Soon enough, these women discover the power of experiencing their stories on a large screen. In the process, this film shows that these women have been given the opportunity to go to places with their art that previously only existed in their dreams.
This remarkable documentary captures the complexity of the post-war German-Israel relationship through soccer. The film centers on Israel’s most famous football/soccer coach, Emmanuel “Eddy” Schaeffer. The Ukraine-born Schaeffer, raised in Germany, was the only member of his immediate family who survived the Holocaust. Schaeffer was a talented soccer player throughout the 1940s and ‘50s and counted several German coaches as mentors. When he arrived in pre-state Israel in 1945 at the age of 23, he was determined to make soccer a national priority for the nascent state. By the age of 33, Schaeffer was permanently sidelined with an injury. Prior to that, he ignored the Israeli ban on traveling to Germany. He honed his soccer skills and coaching strategy in workshops in Cologne’s selective sports academy during the 1950s.
Diplomatic relations between Israel and Germany began in 1965. At the time, Menachem Begin, who was elected as Israel’s prime minister in 1977, condemned the idea of reconciling with Germany, declaring, “There was not a German who had not murdered our fathers. Every German is a Nazi. Every German is a murderer.”
However, a soccer match between Israel and Germany in 1970 achieved a level of diplomacy in 90 minutes that the two nations previously failed to forge. Schaeffer and his old friend Hennes Weiseller, the coach of Germany’s elite soccer team, organized the match. Israeli soccer fans were thrilled to watch their favorite German players on the field. Cheers of “Viva Germania” echoed throughout the packed Bloomfield Stadium in Tel Aviv. The game was a blowout for the Germans, who beat the Israelis 6-0. During the match, Weiseller approached Schaeffer and asked if his team should hold back. Schaeffer refused in order to teach his team what to expect at the World Cup two years later—the only time an Israeli soccer team played in the tournament. Schaeffer died in 2012 at the age of 88 and was eulogized as a hero on and off the soccer field.
“That Orchestra With the Broken Instruments”
In the summer of 2019, over 100 musicians came together for four days of rehearsals, playing 133 instruments that included cracked cellos, violins missing strings, flutes that leaked and horns with broken valves. This graveyard of instruments had been collected throughout Jerusalem for months to be played at the premiere of “Shalem: A Suite for Broken Instruments.” Fittingly, shalem is the Hebrew word for “whole.”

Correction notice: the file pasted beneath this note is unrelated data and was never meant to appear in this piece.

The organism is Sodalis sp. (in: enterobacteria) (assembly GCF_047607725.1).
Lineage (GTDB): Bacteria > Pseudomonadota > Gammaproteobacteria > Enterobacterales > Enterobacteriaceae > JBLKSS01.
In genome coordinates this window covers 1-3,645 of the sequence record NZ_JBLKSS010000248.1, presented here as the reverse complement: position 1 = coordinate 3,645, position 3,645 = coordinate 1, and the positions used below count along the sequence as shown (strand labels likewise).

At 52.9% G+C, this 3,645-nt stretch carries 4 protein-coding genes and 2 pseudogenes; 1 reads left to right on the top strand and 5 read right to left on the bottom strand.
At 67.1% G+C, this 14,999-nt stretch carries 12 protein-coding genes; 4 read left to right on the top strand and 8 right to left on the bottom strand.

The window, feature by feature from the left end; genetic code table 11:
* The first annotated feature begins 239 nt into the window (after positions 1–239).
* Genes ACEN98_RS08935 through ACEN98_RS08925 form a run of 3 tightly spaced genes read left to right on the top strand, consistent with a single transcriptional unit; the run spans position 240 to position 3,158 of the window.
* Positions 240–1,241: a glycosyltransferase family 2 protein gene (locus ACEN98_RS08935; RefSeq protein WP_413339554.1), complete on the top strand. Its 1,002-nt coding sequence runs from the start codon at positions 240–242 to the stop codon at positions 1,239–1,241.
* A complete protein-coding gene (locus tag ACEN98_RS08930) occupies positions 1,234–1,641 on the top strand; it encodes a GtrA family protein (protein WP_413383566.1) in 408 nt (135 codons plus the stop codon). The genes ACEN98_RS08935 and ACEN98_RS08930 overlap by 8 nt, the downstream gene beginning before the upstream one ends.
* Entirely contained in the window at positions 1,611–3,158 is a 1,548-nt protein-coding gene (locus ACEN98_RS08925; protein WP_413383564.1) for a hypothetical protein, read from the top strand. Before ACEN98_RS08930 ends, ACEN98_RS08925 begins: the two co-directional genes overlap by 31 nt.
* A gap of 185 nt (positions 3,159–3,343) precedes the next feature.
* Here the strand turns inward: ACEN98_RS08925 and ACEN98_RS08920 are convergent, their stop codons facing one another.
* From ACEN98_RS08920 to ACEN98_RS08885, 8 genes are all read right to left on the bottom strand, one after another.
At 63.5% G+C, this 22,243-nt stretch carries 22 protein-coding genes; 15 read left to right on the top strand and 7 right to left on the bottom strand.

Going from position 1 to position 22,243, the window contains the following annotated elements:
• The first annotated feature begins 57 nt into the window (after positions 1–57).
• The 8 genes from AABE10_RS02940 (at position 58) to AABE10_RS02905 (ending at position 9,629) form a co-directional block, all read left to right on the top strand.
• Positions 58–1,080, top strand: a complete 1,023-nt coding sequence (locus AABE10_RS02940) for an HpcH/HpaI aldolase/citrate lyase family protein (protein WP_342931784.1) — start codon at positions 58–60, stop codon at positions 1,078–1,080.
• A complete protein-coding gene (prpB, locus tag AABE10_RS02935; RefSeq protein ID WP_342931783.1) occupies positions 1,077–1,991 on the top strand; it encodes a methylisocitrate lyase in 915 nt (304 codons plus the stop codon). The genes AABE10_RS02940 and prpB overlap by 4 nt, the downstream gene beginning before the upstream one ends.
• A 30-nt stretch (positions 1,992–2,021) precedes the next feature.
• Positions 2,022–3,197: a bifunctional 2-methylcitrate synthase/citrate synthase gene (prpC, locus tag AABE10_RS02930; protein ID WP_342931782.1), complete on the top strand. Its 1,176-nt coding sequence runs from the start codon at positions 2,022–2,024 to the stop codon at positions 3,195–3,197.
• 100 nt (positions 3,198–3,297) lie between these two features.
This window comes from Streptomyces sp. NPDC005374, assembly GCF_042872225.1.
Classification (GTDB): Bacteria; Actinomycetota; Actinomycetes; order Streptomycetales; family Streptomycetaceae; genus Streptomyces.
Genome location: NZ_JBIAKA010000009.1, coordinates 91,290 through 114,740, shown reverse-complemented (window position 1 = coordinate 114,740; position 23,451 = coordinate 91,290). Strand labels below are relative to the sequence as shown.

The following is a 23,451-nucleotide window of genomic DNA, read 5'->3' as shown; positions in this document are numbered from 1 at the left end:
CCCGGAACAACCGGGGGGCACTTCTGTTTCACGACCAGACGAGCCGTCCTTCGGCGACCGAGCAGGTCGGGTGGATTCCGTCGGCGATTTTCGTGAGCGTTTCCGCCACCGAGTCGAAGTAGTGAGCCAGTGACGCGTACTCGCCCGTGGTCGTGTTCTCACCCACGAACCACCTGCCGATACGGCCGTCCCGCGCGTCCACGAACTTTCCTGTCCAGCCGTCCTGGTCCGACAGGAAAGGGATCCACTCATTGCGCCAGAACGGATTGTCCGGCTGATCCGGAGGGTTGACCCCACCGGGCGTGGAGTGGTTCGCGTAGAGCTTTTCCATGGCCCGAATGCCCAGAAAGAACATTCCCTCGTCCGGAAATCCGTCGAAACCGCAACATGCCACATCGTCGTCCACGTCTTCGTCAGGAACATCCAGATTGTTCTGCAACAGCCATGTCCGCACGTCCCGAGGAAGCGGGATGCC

The symbolism of creating new harmonies and fresh sounds from these broken instruments in a city rife with sectarian tensions and frequent violence is poignant. The instruments were rescued from city storerooms, home basements and other abandoned places. Collectively, they embodied wholeness. The suite’s three movements were written and conducted by three eclectic composers. While the documentary shows the process of extricating unusual sounds and melodies from the instruments, it also highlights the endeavor’s multicultural spirit. Directions are given to the musicians in three languages—Hebrew, English and Arabic—as the players conjure animal sounds with their instruments for one movement and mimic chanting for another. Over four days of intense practicing, the piece emerges as a musical and spoken dialogue between broken and intact. The music drawn from brokenness is also a profound metaphor for finding harmony in a broken city.
The documentary ends with an energetic performance of “Shalem” on a makeshift outdoor stage in the heart of Jerusalem. The 133 instruments were played, including two cymbals a young boy clanged together at the end of the concert, demonstrating that two parts can make one whole.
Astar Elkayam makes her directing debut with “Two,” a film that follows the trials and tribulations of a single-sex couple trying to have a child. Omer and Bar’s desperate wish to be mothers launches an emotionally wrenching fertility journey. After five disappointing tries to inseminate, Omer finally becomes pregnant. The good news comes after months of dreams dashed and anxiety.
Elkayam shows the lengths the couple will go to have a child. It starts with choosing a donor whose genes complement the two women. For the couple, becoming parents has to be necessarily intentional—creating unbearable stress. Viewers see the couple go through extreme lengths to have a baby, maneuvers that involve several expensive trips to a fertility clinic and perfunctory doctors’ appointments for the insemination. Each attempt to become pregnant wears down the couple until their relationship unravels.
Elkayam made the film as she underwent IVF treatment and edited it while she was pregnant. Her experiences with infertility give her a unique perspective on the toll body and soul endure during the process. While the film touches on questions about whether the means justifies the end or how many setbacks a relationship can withstand before it collapses, ultimately it does not delivery satisfactory answers.
“Two” occasionally feels like Elkayam made the film she needed during her fertility journey. She clearly shows that IVF is a grueling process, one that is mixed with disappointment, tentative and painful hope and extreme anxiety. While the ending encompasses those truths, it ultimately fails to impress important messages about relationships and the impetus behind wanting a baby at any cost.